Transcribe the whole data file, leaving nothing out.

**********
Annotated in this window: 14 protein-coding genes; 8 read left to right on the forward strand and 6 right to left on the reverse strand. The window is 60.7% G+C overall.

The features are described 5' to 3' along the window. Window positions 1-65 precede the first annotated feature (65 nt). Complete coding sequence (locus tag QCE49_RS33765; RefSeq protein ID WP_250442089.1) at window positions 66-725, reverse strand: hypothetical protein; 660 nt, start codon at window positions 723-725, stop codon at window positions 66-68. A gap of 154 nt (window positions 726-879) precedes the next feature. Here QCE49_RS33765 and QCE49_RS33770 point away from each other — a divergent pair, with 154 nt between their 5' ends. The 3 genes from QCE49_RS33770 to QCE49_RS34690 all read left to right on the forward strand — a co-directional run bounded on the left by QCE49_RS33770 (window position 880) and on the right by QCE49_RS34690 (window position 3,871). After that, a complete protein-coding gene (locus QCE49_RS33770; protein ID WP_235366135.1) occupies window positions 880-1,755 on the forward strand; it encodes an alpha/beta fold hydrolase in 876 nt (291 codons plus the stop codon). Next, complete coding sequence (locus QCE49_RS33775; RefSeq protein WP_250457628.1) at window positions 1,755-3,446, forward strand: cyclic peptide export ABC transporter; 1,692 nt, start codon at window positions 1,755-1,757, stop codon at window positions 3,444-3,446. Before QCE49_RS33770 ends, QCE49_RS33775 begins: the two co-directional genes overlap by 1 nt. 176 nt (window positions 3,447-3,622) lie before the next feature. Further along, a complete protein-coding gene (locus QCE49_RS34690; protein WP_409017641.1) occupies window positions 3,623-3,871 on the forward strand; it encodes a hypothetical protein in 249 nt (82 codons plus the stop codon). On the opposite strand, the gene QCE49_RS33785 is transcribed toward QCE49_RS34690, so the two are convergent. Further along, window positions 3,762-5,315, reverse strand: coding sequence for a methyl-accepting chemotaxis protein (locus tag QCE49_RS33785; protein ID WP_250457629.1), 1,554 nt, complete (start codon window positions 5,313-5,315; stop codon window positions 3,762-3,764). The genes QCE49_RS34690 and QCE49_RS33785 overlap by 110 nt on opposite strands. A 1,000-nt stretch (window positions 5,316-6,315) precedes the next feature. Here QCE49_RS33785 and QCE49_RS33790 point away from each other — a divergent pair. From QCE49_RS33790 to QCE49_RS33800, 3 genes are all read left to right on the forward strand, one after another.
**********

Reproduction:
Annotated in this window: 14 protein-coding genes; 8 read left to right on the forward strand and 6 right to left on the reverse strand. The window is 60.7% G+C overall.

The features are described 5' to 3' along the window. Window positions 1-65 precede the first annotated feature (65 nt). Complete coding sequence (locus tag QCE49_RS33765; RefSeq protein ID WP_250442089.1) at window positions 66-725, reverse strand: hypothetical protein; 660 nt, start codon at window positions 723-725, stop codon at window positions 66-68. A gap of 154 nt (window positions 726-879) precedes the next feature. Here QCE49_RS33765 and QCE49_RS33770 point away from each other — a divergent pair, with 154 nt between their 5' ends. The 3 genes from QCE49_RS33770 to QCE49_RS34690 all read left to right on the forward strand — a co-directional run bounded on the left by QCE49_RS33770 (window position 880) and on the right by QCE49_RS34690 (window position 3,871). After that, a complete protein-coding gene (locus QCE49_RS33770; protein ID WP_235366135.1) occupies window positions 880-1,755 on the forward strand; it encodes an alpha/beta fold hydrolase in 876 nt (291 codons plus the stop codon). Next, complete coding sequence (locus QCE49_RS33775; RefSeq protein WP_250457628.1) at window positions 1,755-3,446, forward strand: cyclic peptide export ABC transporter; 1,692 nt, start codon at window positions 1,755-1,757, stop codon at window positions 3,444-3,446. Before QCE49_RS33770 ends, QCE49_RS33775 begins: the two co-directional genes overlap by 1 nt. 176 nt (window positions 3,447-3,622) lie before the next feature. Further along, a complete protein-coding gene (locus QCE49_RS34690; protein WP_409017641.1) occupies window positions 3,623-3,871 on the forward strand; it encodes a hypothetical protein in 249 nt (82 codons plus the stop codon). On the opposite strand, the gene QCE49_RS33785 is transcribed toward QCE49_RS34690, so the two are convergent. Further along, window positions 3,762-5,315, reverse strand: coding sequence for a methyl-accepting chemotaxis protein (locus tag QCE49_RS33785; protein ID WP_250457629.1), 1,554 nt, complete (start codon window positions 5,313-5,315; stop codon window positions 3,762-3,764). The genes QCE49_RS34690 and QCE49_RS33785 overlap by 110 nt on opposite strands. A 1,000-nt stretch (window positions 5,316-6,315) precedes the next feature. Here QCE49_RS33785 and QCE49_RS33790 point away from each other — a divergent pair. From QCE49_RS33790 to QCE49_RS33800, 3 genes are all read left to right on the forward strand, one after another.